On this day in History, in the year 1973, a bank robbery in Sweden gave rise to a popular cultural and psychological term – the Stockholm Syndrome.
The history of Stockholm Syndrome is interesting as well as strange. When a bank robbery in Stockholm, the capital of Sweden, went haywire; the robbers took four employees as hostages. The hostages were taken to the bank’s vault and held there for six days. During these six days, which were supposed to be horrendous for the hostages, they rather developed a close bond with their captives. So, since then, a close or sympathetic bond felt by the captive for the captor is referred to as the Stockholm Syndrome.
Since that fateful day, instances of this type of strange psychological responses, have been catalogued and have been extensively covered by media. Post the bank robbery event in Sweden, another (in)famous example of Stockholm Syndrome is that of Patricia Hearst; daughter of newspaper empire founder William Rudolph Hearst. She helped her captors rob a bank after spending around 10 days with them.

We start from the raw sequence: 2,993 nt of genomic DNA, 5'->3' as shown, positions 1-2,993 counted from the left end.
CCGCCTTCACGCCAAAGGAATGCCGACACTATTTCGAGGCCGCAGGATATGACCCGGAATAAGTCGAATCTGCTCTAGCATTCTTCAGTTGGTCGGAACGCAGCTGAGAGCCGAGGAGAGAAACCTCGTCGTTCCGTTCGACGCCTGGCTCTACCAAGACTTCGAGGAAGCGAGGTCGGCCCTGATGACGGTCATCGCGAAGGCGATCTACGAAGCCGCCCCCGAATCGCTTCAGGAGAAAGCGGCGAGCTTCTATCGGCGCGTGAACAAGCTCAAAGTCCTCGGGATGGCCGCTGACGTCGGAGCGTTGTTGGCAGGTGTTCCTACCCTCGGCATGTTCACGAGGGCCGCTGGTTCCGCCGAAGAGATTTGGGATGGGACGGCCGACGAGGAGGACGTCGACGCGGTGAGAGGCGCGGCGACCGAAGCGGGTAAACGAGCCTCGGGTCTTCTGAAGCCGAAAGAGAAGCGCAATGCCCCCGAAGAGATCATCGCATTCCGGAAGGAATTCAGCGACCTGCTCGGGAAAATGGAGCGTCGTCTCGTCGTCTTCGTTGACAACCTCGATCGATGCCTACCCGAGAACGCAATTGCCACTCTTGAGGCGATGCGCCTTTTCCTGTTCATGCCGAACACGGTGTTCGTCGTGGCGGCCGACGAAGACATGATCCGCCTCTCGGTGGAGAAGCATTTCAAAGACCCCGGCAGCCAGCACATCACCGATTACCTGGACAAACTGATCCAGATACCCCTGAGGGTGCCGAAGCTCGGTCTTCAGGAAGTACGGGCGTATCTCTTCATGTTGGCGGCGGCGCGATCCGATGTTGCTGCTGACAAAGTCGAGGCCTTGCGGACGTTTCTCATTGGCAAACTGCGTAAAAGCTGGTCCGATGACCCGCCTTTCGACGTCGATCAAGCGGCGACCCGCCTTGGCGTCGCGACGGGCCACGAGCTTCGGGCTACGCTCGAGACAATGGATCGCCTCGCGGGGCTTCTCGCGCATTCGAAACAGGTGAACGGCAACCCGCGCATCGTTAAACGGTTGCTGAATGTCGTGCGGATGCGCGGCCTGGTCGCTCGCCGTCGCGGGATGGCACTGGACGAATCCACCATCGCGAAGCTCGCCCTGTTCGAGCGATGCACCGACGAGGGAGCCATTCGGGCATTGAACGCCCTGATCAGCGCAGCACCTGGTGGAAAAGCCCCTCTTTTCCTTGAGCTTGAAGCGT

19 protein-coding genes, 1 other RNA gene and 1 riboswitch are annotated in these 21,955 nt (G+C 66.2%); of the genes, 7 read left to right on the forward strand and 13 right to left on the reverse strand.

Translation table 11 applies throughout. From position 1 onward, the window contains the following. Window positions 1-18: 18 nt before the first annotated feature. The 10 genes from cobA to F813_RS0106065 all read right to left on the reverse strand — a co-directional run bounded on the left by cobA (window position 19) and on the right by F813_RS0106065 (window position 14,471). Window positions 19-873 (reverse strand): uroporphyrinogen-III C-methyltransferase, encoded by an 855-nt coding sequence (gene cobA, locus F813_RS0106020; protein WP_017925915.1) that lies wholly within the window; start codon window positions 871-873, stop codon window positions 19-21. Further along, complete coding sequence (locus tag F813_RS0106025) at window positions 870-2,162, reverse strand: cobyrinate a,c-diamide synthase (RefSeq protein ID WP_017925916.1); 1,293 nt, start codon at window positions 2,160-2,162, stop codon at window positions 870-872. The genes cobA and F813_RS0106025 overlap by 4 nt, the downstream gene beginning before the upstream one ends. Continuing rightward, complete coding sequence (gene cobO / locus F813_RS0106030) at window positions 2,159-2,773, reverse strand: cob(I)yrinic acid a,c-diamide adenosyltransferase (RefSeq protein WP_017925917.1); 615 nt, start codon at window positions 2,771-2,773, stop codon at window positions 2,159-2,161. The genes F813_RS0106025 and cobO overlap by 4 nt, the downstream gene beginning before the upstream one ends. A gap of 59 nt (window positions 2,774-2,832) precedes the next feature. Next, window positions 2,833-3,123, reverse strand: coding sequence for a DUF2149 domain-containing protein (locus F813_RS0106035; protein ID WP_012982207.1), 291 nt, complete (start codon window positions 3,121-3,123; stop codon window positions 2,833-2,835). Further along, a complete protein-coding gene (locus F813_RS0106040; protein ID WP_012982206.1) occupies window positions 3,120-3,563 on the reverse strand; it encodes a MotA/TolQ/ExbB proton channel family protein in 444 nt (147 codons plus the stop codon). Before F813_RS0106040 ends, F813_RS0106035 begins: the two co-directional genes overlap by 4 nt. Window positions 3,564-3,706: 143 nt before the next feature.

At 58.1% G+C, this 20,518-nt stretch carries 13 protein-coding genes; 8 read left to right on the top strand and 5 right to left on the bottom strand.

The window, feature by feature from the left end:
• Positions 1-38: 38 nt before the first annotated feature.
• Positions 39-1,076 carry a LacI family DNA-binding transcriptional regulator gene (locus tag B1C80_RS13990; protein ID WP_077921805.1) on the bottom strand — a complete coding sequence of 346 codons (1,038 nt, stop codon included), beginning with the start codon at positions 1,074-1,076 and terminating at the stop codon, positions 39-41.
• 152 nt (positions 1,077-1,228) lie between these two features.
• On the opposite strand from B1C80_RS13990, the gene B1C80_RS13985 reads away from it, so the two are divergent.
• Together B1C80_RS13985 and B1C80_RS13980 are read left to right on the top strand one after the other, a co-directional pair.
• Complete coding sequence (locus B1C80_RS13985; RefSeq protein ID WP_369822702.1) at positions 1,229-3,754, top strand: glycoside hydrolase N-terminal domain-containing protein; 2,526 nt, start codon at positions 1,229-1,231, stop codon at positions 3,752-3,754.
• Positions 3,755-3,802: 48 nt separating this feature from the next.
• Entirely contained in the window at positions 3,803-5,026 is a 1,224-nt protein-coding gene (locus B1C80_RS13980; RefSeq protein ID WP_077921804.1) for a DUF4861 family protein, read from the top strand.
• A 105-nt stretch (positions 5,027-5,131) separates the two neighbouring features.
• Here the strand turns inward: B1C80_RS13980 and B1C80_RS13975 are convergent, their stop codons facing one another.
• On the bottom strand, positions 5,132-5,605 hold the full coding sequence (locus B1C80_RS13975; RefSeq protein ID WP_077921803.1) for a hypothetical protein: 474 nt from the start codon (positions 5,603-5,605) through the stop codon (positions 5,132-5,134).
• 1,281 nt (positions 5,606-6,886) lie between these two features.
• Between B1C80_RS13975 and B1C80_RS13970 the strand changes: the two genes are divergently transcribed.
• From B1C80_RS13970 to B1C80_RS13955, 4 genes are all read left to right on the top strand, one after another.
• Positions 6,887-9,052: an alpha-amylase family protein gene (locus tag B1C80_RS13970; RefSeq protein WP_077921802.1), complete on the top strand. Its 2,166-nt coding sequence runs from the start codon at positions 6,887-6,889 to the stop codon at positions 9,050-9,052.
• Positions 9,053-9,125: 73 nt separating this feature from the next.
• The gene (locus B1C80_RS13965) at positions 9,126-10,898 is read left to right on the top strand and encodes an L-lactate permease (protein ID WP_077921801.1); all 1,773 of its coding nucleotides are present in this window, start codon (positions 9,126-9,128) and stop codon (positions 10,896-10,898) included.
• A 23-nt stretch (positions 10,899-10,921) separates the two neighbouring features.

Once the syndrome was identified and named; an earlier case in 1933 of one Mary McElroy came to light. She was held captive after her abduction by four men. She continued to visit her captors in jail and even demanded their release in her own suicide note.
The history of Stockholm Syndrome has fascinated scientists, doctors, as well as the general public. The phenomenon often finds references in stories and popular culture. The classic story of Beauty and the Beast is considered as an example of Stockholm Syndrome. Other movies such as Buffalo in English (to cite a Hollywood example) and from India Pinjar and Madaari are examples of how Stockholm Syndrome finds its way into fictional narratives.
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